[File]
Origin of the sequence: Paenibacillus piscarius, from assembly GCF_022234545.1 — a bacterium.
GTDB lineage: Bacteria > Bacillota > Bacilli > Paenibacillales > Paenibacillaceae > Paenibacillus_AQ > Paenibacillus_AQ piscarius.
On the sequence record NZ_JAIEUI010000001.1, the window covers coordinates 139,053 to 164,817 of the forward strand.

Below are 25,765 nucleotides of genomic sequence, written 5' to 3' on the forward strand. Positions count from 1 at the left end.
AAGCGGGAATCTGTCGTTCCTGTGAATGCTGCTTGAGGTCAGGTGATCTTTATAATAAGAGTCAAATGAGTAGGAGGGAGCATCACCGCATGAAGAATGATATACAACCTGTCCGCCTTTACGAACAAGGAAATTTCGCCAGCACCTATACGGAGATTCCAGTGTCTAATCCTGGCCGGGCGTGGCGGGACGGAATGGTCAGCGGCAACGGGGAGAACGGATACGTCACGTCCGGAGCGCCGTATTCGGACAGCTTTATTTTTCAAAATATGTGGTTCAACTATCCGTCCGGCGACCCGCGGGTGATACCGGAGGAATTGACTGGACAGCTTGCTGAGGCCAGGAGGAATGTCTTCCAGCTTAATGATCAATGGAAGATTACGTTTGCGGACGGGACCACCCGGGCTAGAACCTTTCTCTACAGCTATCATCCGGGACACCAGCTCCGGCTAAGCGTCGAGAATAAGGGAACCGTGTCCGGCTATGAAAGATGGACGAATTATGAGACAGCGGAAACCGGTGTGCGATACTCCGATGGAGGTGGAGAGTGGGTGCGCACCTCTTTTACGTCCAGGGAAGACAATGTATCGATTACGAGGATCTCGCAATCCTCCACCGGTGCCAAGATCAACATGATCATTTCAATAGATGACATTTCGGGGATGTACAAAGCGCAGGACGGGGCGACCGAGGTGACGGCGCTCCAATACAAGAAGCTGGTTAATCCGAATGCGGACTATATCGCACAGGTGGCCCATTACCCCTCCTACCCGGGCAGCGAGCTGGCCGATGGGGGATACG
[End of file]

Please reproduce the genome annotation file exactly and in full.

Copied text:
Origin of the sequence: Paenibacillus piscarius, from assembly GCF_022234545.1 — a bacterium.
GTDB lineage: Bacteria > Bacillota > Bacilli > Paenibacillales > Paenibacillaceae > Paenibacillus_AQ > Paenibacillus_AQ piscarius.
On the sequence record NZ_JAIEUI010000001.1, the window covers coordinates 139,053 to 164,817 of the forward strand.

Below are 25,765 nucleotides of genomic sequence, written 5' to 3' on the forward strand. Positions count from 1 at the left end.
AAGCGGGAATCTGTCGTTCCTGTGAATGCTGCTTGAGGTCAGGTGATCTTTATAATAAGAGTCAAATGAGTAGGAGGGAGCATCACCGCATGAAGAATGATATACAACCTGTCCGCCTTTACGAACAAGGAAATTTCGCCAGCACCTATACGGAGATTCCAGTGTCTAATCCTGGCCGGGCGTGGCGGGACGGAATGGTCAGCGGCAACGGGGAGAACGGATACGTCACGTCCGGAGCGCCGTATTCGGACAGCTTTATTTTTCAAAATATGTGGTTCAACTATCCGTCCGGCGACCCGCGGGTGATACCGGAGGAATTGACTGGACAGCTTGCTGAGGCCAGGAGGAATGTCTTCCAGCTTAATGATCAATGGAAGATTACGTTTGCGGACGGGACCACCCGGGCTAGAACCTTTCTCTACAGCTATCATCCGGGACACCAGCTCCGGCTAAGCGTCGAGAATAAGGGAACCGTGTCCGGCTATGAAAGATGGACGAATTATGAGACAGCGGAAACCGGTGTGCGATACTCCGATGGAGGTGGAGAGTGGGTGCGCACCTCTTTTACGTCCAGGGAAGACAATGTATCGATTACGAGGATCTCGCAATCCTCCACCGGTGCCAAGATCAACATGATCATTTCAATAGATGACATTTCGGGGATGTACAAAGCGCAGGACGGGGCGACCGAGGTGACGGCGCTCCAATACAAGAAGCTGGTTAATCCGAATGCGGACTATATCGCACAGGTGGCCCATTACCCCTCCTACCCGGGCAGCGAGCTGGCCGATGGGGGATACG